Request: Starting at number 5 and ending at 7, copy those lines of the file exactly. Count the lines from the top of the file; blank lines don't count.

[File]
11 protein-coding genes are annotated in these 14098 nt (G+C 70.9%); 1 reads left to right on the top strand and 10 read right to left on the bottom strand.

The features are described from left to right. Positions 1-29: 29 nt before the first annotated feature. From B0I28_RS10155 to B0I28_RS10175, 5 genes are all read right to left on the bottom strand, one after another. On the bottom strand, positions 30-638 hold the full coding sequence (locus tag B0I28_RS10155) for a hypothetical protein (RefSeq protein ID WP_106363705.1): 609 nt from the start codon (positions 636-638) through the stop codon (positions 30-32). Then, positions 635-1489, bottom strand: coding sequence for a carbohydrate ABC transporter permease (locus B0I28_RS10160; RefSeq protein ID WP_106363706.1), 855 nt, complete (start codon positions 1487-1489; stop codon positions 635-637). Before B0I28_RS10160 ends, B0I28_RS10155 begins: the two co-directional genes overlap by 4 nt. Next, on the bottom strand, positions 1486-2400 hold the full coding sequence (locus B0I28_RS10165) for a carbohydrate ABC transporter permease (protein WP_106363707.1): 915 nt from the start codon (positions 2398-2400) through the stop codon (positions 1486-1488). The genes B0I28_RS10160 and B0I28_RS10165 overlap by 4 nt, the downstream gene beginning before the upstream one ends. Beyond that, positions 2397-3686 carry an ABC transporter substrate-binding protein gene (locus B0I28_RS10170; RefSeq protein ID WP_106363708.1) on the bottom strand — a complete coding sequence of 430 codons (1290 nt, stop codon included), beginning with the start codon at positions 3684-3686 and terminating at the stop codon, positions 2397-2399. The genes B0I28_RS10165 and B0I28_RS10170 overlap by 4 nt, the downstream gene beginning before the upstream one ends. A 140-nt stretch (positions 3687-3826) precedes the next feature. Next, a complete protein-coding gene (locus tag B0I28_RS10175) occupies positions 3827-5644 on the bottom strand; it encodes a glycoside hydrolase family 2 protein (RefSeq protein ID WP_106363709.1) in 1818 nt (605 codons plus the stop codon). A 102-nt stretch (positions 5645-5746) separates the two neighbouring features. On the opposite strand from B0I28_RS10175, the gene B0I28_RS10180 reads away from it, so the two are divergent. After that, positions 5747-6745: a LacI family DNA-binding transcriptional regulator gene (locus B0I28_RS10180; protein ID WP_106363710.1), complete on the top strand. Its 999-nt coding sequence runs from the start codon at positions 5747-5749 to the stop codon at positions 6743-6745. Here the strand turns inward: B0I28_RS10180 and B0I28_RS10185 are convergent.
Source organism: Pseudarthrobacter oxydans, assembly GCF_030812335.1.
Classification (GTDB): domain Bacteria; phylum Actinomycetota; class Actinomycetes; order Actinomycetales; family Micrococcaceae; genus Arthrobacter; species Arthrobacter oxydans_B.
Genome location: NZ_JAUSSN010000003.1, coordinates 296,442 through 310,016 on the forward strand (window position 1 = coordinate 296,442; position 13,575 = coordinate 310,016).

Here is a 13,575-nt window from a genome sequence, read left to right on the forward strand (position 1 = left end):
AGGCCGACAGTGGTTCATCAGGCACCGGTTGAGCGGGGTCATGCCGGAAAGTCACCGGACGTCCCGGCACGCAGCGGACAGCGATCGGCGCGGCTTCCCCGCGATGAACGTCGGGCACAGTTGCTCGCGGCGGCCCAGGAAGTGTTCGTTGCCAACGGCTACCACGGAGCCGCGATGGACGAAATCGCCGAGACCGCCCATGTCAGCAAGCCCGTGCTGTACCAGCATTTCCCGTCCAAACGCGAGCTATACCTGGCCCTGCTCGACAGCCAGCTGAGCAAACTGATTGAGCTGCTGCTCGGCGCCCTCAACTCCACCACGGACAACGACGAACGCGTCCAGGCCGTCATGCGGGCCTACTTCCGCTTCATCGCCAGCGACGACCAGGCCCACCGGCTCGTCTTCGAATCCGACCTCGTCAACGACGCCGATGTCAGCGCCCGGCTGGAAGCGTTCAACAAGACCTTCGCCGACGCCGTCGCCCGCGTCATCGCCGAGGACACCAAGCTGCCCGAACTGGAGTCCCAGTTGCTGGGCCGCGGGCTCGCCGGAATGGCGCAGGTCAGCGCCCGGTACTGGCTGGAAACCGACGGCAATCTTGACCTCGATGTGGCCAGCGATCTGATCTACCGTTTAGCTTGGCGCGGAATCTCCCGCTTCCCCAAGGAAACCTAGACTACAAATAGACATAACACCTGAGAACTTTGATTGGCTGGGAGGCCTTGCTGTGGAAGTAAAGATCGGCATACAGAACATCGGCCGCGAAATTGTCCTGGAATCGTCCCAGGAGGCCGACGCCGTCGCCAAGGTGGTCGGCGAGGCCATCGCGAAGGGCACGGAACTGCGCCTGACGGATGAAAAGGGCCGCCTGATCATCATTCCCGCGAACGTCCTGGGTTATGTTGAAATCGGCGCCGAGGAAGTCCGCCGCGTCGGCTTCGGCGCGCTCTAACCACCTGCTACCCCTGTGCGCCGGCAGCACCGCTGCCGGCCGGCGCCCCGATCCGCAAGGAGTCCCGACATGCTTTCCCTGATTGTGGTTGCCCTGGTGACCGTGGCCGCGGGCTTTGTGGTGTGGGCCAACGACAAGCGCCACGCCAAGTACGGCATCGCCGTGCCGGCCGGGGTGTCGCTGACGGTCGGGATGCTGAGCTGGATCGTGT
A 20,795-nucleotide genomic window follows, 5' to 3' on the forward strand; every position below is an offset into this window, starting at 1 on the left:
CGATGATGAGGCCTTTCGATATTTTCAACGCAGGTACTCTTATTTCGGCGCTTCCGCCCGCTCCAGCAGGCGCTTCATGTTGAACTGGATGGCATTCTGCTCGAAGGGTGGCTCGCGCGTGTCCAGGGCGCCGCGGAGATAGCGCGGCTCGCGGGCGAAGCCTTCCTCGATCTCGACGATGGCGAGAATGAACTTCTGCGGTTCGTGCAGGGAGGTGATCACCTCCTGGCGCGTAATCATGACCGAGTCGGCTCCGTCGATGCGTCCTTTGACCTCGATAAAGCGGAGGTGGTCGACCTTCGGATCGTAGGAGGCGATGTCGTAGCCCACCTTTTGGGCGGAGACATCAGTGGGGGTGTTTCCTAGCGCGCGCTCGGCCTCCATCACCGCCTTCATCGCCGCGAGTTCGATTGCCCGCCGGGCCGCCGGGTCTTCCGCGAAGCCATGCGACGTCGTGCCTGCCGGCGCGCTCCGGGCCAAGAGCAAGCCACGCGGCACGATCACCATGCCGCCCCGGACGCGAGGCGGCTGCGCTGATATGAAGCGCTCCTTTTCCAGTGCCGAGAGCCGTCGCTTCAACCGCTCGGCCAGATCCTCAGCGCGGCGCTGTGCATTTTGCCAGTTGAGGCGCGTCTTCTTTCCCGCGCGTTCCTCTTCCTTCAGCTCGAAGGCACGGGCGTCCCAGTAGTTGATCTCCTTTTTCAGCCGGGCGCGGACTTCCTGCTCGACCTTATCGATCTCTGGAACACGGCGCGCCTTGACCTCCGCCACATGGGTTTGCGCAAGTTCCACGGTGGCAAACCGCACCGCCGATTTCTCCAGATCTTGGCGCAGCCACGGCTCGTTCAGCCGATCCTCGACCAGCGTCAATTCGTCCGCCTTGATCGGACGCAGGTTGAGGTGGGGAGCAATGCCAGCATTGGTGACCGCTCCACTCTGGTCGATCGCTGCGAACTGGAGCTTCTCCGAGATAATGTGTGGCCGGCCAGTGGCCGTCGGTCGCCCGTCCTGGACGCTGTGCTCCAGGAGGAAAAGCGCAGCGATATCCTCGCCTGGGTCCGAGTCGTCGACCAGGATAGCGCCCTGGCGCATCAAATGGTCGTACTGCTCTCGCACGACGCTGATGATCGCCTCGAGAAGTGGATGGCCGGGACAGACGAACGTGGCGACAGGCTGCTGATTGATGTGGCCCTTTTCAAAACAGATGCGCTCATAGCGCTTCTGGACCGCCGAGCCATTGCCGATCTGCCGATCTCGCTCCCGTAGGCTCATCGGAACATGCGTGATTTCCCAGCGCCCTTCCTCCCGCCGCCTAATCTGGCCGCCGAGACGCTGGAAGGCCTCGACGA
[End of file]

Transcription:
Genome location: NZ_JAUSSN010000003.1, coordinates 296,442 through 310,016 on the forward strand (window position 1 = coordinate 296,442; position 13,575 = coordinate 310,016).

Here is a 13,575-nt window from a genome sequence, read left to right on the forward strand (position 1 = left end):
AGGCCGACAGTGGTTCATCAGGCACCGGTTGAGCGGGGTCATGCCGGAAAGTCACCGGACGTCCCGGCACGCAGCGGACAGCGATCGGCGCGGCTTCCCCGCGATGAACGTCGGGCACAGTTGCTCGCGGCGGCCCAGGAAGTGTTCGTTGCCAACGGCTACCACGGAGCCGCGATGGACGAAATCGCCGAGACCGCCCATGTCAGCAAGCCCGTGCTGTACCAGCATTTCCCGTCCAAACGCGAGCTATACCTGGCCCTGCTCGACAGCCAGCTGAGCAAACTGATTGAGCTGCTGCTCGGCGCCCTCAACTCCACCACGGACAACGACGAACGCGTCCAGGCCGTCATGCGGGCCTACTTCCGCTTCATCGCCAGCGACGACCAGGCCCACCGGCTCGTCTTCGAATCCGACCTCGTCAACGACGCCGATGTCAGCGCCCGGCTGGAAGCGTTCAACAAGACCTTCGCCGACGCCGTCGCCCGCGTCATCGCCGAGGACACCAAGCTGCCCGAACTGGAGTCCCAGTTGCTGGGCCGCGGGCTCGCCGGAATGGCGCAGGTCAGCGCCCGGTACTGGCTGGAAACCGACGGCAATCTTGACCTCGATGTGGCCAGCGATCTGATCTACCGTTTAGCTTGGCGCGGAATCTCCCGCTTCCCCAAGGAAACCTAGACTACAAATAGACATAACACCTGAGAACTTTGATTGGCTGGGAGGCCTTGCTGTGGAAGTAAAGATCGGCATACAGAACATCGGCCGCGAAATTGTCCTGGAATCGTCCCAGGAGGCCGACGCCGTCGCCAAGGTGGTCGGCGAGGCCATCGCGAAGGGCACGGAACTGCGCCTGACGGATGAAAAGGGCCGCCTGATCATCATTCCCGCGAACGTCCTGGGTTATGTTGAAATCGGCGCCGAGGAAGTCCGCCGCGTCGGCTTCGGCGCGCTCTAACCACCTGCTACCCCTGTGCGCCGGCAGCACCGCTGCCGGCCGGCGCCCCGATCCGCAAGGAGTCCCGACATGCTTTCCCTGATTGTGGTTGCCCTGGTGACCGTGGCCGCGGGCTTTGTGGTGTGGGCCAACGACAAGCGCCACGCCAAGTACGGCATCGCCGTGCCGGCCGGGGTGTCGCTGACGGTCGGGATGCTGAGCTGGATCGTGT